Sfirat haomer is a mitzvah In the Jewish Halacha, in which from the day of the Pesach we are required to count forty-nine days. The day after this counting is complete, the fiftieth day, is the holiday of Shavuot, the anniversary of the giving of the Torah to the Jews. The counting is done out loud at night with a blessing.
The origin of the mitzvah comes from the book of Leviticus (23, 15-16):
" 'From the day after the Sabbath, the day you brought the sheaf of the wave offering, count off seven full weeks. Count off fifty days up to the day after the seventh Sabbath, and then present an offering of new grain to the LORD."
In addition, in the book of Deuteronomy (16, 9-10):
"Count off seven weeks from the time you begin to put the sickle to the standing grain. Then celebrate the Feast of Weeks to the LORD your God by giving a freewill offering in proportion to the blessings the LORD your God has given you."
Different explanations were offered to explain the meaning of the counting: the common explanation says that we begin to count a day after "yom tov" of Pesach, which is, according to tradition the memorial day of the Jewish salvation of Egypt.
50 days later, we celebrate the day of Shavuot, which symbolizes the giving of the Torah. It comes to show that the exodus of Egypt was only a mean to accomplish the cause – receiving the Torah at Mount Sinai.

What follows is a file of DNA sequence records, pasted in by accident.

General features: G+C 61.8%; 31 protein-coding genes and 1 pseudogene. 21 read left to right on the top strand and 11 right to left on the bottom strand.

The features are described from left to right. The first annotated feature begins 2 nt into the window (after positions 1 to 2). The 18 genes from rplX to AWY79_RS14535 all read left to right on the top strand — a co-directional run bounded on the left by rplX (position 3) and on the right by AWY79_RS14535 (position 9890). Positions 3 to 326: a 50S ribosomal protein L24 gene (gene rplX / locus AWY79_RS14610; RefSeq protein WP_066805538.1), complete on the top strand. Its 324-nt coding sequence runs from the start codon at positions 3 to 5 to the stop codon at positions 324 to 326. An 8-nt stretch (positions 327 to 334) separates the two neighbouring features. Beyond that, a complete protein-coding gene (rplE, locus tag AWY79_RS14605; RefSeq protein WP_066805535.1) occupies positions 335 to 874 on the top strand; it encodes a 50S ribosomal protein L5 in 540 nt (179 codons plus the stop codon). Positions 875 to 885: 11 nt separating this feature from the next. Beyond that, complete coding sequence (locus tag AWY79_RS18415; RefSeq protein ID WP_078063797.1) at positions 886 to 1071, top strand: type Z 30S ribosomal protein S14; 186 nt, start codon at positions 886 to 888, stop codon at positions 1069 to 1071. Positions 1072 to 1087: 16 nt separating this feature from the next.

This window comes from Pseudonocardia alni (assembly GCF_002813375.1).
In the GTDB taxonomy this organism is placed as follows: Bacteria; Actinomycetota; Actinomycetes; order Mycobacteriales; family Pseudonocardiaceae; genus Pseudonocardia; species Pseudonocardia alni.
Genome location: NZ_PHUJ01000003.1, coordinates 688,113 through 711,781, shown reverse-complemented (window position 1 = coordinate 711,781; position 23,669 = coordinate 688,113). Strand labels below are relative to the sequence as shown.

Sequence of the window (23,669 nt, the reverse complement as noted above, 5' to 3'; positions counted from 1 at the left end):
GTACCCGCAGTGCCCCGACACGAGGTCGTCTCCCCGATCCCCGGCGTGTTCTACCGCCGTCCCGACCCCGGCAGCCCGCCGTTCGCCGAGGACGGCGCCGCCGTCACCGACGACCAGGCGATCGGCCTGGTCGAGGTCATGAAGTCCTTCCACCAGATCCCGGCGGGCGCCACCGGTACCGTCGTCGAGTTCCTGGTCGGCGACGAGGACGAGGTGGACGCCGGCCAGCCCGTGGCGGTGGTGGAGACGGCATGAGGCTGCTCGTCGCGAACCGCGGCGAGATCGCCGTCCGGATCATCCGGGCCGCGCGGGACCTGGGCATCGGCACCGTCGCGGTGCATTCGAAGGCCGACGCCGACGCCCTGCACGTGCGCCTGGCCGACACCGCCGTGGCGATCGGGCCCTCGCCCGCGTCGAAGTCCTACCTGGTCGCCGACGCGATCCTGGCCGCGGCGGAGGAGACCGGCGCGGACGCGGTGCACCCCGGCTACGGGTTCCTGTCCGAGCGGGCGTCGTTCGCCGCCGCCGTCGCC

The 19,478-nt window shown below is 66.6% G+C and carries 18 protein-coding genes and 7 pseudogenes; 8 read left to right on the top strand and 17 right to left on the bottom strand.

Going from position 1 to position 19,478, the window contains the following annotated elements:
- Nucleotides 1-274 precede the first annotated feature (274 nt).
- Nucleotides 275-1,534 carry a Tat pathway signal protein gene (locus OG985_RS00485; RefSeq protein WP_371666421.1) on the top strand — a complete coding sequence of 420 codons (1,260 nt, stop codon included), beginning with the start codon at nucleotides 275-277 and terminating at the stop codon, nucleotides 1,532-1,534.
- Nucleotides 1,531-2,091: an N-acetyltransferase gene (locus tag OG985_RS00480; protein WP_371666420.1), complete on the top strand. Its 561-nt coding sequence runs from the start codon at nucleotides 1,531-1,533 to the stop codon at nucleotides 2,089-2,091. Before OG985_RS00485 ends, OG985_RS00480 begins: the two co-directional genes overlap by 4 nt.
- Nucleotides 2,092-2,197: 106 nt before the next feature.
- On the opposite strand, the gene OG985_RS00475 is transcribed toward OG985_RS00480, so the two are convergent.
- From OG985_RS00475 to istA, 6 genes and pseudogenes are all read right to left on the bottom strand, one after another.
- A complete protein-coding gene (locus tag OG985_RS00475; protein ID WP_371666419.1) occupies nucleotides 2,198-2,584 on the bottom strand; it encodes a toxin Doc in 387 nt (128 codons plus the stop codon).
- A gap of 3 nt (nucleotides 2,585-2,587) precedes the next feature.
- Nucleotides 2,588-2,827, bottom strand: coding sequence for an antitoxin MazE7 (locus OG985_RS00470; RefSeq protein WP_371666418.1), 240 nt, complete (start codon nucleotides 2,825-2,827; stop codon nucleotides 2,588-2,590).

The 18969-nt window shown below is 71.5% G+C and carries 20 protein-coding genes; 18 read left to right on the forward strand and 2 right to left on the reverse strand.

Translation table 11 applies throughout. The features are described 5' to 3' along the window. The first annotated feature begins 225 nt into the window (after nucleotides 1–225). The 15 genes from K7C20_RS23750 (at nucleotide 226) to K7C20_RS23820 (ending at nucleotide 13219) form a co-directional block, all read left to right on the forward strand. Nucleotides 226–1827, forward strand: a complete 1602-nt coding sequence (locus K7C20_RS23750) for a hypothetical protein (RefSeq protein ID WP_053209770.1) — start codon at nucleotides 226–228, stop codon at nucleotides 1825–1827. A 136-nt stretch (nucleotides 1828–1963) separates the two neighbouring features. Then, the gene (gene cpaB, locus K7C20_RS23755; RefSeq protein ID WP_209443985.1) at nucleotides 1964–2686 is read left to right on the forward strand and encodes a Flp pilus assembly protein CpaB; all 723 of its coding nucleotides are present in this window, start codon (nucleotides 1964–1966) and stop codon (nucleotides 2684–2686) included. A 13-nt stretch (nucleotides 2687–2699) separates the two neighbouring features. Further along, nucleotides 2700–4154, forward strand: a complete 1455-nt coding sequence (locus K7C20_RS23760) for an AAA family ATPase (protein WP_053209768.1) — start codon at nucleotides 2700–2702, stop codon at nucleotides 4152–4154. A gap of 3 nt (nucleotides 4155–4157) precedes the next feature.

The design of this device was inspired from numerous connotations:
The first, an abacus. Just as the abacus was used by my generation and the ones before as a method of learning calculation, I found it right as a referent of learning how to count. This device symbolizes the passing of the Jewish heritage, as a children's game.
For the counting we use silver marbles (optional version of colored aluminum balls) that contains a magnet that enables the movement of the marbles. You count the passing day by moving up the needed amount of marbles. (the marbles come in two sizes, one for weeks and one for days).
The second, wheat/barley. The appearance resembles the wheat and the barley whom are the main ingredients of the offering of the "Omer". The offering of the "omer" was sacrificed on the second day of Pesach, the first day of counting.
The third, the harp. The device is shaped as a harp. The harp is associated with King David who according to tradition died on the day of Shavuot.
The device can be used in three versions, by rearranging the components of the device:
- Candlesticks and counting of the omer format.
- Counting of the omer device.